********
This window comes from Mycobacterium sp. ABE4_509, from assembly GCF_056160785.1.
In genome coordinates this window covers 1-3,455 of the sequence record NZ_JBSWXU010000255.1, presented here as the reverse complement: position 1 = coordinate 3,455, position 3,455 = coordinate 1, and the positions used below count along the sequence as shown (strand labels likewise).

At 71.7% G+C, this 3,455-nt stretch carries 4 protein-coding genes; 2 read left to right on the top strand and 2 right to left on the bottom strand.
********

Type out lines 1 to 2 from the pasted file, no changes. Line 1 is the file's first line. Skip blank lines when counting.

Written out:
This window comes from Mycobacterium sp. ABE4_509, from assembly GCF_056160785.1.
In genome coordinates this window covers 1-3,455 of the sequence record NZ_JBSWXU010000255.1, presented here as the reverse complement: position 1 = coordinate 3,455, position 3,455 = coordinate 1, and the positions used below count along the sequence as shown (strand labels likewise).